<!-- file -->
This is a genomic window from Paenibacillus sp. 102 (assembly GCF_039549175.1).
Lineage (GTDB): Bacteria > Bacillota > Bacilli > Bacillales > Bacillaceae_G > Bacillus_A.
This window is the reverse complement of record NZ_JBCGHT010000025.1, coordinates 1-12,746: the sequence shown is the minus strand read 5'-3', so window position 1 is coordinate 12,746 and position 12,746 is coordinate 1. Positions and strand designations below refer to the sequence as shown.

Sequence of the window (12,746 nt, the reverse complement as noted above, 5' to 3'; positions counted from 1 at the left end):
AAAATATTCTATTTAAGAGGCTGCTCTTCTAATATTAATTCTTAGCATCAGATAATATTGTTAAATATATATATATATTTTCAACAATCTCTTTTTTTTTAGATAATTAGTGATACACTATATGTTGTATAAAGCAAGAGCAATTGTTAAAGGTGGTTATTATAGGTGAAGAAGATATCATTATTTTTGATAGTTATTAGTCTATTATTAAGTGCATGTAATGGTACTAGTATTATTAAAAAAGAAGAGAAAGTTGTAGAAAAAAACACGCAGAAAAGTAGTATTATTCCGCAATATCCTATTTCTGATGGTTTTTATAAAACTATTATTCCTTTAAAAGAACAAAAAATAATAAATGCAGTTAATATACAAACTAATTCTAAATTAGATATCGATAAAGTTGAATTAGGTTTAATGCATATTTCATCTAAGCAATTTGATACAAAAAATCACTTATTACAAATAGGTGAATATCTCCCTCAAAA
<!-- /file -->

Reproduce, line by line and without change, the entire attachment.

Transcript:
This is a genomic window from Paenibacillus sp. 102 (assembly GCF_039549175.1).
Lineage (GTDB): Bacteria > Bacillota > Bacilli > Bacillales > Bacillaceae_G > Bacillus_A.
This window is the reverse complement of record NZ_JBCGHT010000025.1, coordinates 1-12,746: the sequence shown is the minus strand read 5'-3', so window position 1 is coordinate 12,746 and position 12,746 is coordinate 1. Positions and strand designations below refer to the sequence as shown.

Sequence of the window (12,746 nt, the reverse complement as noted above, 5' to 3'; positions counted from 1 at the left end):
AAAATATTCTATTTAAGAGGCTGCTCTTCTAATATTAATTCTTAGCATCAGATAATATTGTTAAATATATATATATATTTTCAACAATCTCTTTTTTTTTAGATAATTAGTGATACACTATATGTTGTATAAAGCAAGAGCAATTGTTAAAGGTGGTTATTATAGGTGAAGAAGATATCATTATTTTTGATAGTTATTAGTCTATTATTAAGTGCATGTAATGGTACTAGTATTATTAAAAAAGAAGAGAAAGTTGTAGAAAAAAACACGCAGAAAAGTAGTATTATTCCGCAATATCCTATTTCTGATGGTTTTTATAAAACTATTATTCCTTTAAAAGAACAAAAAATAATAAATGCAGTTAATATACAAACTAATTCTAAATTAGATATCGATAAAGTTGAATTAGGTTTAATGCATATTTCATCTAAGCAATTTGATACAAAAAATCACTTATTACAAATAGGTGAATATCTCCCTCAAAA